Cells were plated into the top chamber at a density of 1 × 105/well in serum-free medium. The complete medium was placed into the bottom chamber. After incubation at 37 °C in 5% CO2 for 12 h, the cells remaining at the upper surface of the membrane were removed with a cotton swab. The cells that migrated through the 8-μm sized pores and adhered to the lower surface of the membranes were fixed with 4% paraformaldehyde, stained with crystal violet and photographed under a light microscope.
Cell invasion assay
The matrigel (BD Biosciences, San Jose, CA, USA) was diluted with serum-free medium (1:3) and 50 microlitres of the diluted matrigel were added into the upper chamber followed by incubation at 37 °C for 1 h. Cells suspended in serum-free medium were seeded into the upper chamber containing coagulated matrigel. The complete medium was placed into the bottom chamber. Cells were incubated at 37 °C for 36 h to allow the cells to invade into the lower membrane through matrigel. At the end of the experiment, the invaded cells were fixed with 4% paraformaldehyde, stained with crystal violet and photographed under a light microscope.
Luciferase reporter assay
CD44 promoter was cloned into the pGL3-Basic vector by proof-reading PCR. For the luciferase reporter assay, HEK293T cells or MGC80-3 cells were co-transfected with CD44 promoter luciferase reporter and SALL4 plasmid or SALL4 siRNA as indicated. The Renilla luciferase reporter was used as internal control. The activities of firefly luciferase and Renilla luciferase were quantified by using the dual luciferase reporter assay system (Promega, Madison, WI, USA).
Chromatin immunoprecipitation assay
The chromatin immunoprecipitation assay was performed in MGC80-3 cells by using a commercial kit (Millipore, Darmstadt, Germany). After cross-linking with 1% formaldehyde at 37 °C for 10 min, the cells were harvested in sodium dodecyl sulfate lysis buffer and the DNA was shredded to fragments of 200 bp by sonication. The pre-cleared chromatin was incubated with the antibodies against SALL4 or non-specific IgG overnight. Protein G-agarose beads were added and incubated at 4 °C for 1 h. After reversing the cross-links, the DNA was isolated and used for PCR. The specific primers for PCR detection of the responsive element in CD44 promoter were shown in Supplementary Table 3.
Male BALB/c nude mice aged 4 weeks were purchased from the Laboratory Animal Center of Shanghai at the Academy of Science (Shanghai, China). The mice were randomly divided into five groups (five mice/group) as indicated. Cells (2.0 × 106 per mice) suspended in 100 μl phosphate-buffered saline were implanted subcutaneously into the right flanks of the mice. The nude mice were regularly fed and the tumours were measured twice a week. The tumour volume was calculated by using the following formula: V(cm3)=1/2 × length × width2. The animal studies were approved by the Institutional Animal Care and Use Committee of Jiangsu University.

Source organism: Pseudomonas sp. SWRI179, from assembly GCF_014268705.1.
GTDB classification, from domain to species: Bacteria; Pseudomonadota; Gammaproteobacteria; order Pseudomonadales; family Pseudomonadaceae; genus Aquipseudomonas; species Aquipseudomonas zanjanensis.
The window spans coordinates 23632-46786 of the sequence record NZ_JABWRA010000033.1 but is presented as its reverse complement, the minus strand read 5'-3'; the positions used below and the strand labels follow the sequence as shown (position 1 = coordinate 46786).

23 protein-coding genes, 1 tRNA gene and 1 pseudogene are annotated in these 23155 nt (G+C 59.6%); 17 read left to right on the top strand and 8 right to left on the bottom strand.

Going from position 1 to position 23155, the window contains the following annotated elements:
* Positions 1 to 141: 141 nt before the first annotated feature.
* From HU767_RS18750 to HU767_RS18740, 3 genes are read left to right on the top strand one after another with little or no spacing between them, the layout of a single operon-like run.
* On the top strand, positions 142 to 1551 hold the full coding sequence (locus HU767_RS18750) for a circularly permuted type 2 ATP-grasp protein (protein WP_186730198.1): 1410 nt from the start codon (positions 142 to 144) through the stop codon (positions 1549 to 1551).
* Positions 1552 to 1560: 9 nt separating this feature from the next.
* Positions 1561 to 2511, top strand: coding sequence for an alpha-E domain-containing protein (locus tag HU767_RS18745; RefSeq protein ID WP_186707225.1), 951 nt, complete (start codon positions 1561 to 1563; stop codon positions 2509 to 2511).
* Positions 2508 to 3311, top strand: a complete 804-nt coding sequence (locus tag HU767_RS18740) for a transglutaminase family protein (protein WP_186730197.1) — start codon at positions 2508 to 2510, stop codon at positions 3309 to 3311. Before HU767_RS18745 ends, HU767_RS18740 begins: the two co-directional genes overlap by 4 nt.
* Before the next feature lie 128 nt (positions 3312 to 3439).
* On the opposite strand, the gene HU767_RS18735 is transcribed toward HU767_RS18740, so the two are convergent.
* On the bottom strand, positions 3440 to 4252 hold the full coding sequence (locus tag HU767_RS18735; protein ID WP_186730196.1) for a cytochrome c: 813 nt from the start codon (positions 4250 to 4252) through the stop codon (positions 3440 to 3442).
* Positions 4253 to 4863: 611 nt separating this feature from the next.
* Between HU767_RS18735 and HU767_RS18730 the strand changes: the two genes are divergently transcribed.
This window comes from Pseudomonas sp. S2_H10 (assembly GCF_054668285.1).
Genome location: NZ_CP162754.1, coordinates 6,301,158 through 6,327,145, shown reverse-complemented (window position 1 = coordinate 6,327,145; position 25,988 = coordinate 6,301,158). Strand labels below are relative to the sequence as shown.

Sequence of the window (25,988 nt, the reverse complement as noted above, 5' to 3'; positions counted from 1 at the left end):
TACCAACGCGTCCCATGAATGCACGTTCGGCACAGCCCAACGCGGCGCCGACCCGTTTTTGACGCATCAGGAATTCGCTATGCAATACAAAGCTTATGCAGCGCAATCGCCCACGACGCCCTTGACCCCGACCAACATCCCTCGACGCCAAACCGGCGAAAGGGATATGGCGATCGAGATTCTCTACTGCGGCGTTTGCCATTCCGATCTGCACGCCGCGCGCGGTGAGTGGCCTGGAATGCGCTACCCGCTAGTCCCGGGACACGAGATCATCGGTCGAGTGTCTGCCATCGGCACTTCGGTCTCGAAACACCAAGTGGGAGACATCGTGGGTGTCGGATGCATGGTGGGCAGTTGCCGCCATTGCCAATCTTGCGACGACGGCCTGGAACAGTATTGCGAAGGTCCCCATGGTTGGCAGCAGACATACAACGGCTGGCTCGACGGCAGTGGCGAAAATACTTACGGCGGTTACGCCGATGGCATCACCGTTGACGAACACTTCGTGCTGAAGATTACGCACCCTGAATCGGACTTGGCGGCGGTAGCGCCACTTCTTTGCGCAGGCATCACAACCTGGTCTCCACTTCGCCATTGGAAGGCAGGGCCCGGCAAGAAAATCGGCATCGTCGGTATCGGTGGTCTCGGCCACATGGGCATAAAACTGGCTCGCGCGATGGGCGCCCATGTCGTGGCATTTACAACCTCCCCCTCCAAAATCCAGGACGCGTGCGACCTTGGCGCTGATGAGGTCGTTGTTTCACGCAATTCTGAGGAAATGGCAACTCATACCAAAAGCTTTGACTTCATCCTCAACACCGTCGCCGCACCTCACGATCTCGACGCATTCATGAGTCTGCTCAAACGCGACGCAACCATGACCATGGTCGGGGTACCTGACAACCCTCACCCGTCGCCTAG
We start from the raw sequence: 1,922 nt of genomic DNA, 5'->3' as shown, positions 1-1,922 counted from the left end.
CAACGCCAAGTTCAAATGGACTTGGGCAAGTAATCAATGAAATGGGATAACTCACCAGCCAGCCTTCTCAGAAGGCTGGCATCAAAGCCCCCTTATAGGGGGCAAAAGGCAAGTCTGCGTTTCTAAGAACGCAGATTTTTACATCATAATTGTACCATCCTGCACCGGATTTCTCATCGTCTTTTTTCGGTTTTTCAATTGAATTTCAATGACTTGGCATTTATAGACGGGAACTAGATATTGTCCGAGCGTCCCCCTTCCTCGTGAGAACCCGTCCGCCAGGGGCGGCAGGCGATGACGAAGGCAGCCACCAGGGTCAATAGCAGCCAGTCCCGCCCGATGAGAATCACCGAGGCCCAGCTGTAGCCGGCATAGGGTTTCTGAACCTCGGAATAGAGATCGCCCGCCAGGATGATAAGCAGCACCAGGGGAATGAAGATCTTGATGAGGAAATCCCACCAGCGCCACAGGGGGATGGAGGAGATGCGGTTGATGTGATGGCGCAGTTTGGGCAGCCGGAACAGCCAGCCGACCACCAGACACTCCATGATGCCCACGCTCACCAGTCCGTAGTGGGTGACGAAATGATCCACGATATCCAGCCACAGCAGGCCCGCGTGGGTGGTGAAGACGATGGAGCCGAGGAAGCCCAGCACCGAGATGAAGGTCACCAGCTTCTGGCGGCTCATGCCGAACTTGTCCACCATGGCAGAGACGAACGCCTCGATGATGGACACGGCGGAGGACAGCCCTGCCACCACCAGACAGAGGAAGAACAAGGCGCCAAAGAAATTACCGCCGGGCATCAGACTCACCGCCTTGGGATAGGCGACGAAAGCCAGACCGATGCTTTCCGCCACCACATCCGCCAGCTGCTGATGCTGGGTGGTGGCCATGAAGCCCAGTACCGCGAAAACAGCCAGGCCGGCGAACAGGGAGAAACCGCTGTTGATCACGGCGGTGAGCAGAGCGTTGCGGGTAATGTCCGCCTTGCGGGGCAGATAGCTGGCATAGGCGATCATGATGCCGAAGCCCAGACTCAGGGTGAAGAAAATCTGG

Tissue array and immunohistochemistry
Tissue array was purchased from Shines Pharmaceuticals (Shanghai, China). A total of 39 pairs of tumour tissues and non-tumour tissues were included in the tissue array. Tissue array was incubated with antibodies against CD44s (MAB7045; R&D Systems, Minneapolis, MN, USA) and CD44v6 (AB2080; Millipore, Billerica, MS, USA). Immunohistochemical staining was performed as previously described.36 IHC scoring was assessed by two pathologists in a double-blinded manner. For animal studies, the mice were sacrificed at 5 weeks after tumour cell implantation and the tumour tissues were excised. The paraffin-embedded tissue sections were made and used for HE staining and immunohistochemical staining of SALL4 and CD44.
All the data were shown as mean±standard deviation (s.d.). The statistically significant differences between groups were assessed by analysis of variance (ANOVA) or t-test using SPSS (Version 22.0, Chicago, IL, USA). The Kaplan–Meier curve was used to determine survival probability and differences were assessed by the log-rank test. P value <0.05 was considered significant.
This work was supported by the National Natural Science Foundation of China (81672416, 81572075, 81201660), the Natural Science Foundation of the Jiangsu Province (BK20141303), Jiangsu Province for Outstanding Sci-tech Innovation Team in Colleges and Universities (SJK2013-10), Jiangsu Province’s Outstanding Medical Academic Leader and Sci-tech Innovation Team Program (LJ201117), Jiangsu Province’s Major Project in Research and Development (BE2015667), the Key Research and Development Project of Zhenjiang (SH2015034), the Jiangsu Key Laboratory of Medical Science and Laboratory Medicine Project (JSKLM-2014-006).
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Supplementary Information accompanies this paper on the Oncogenesis website (http://www.nature.com/oncsis)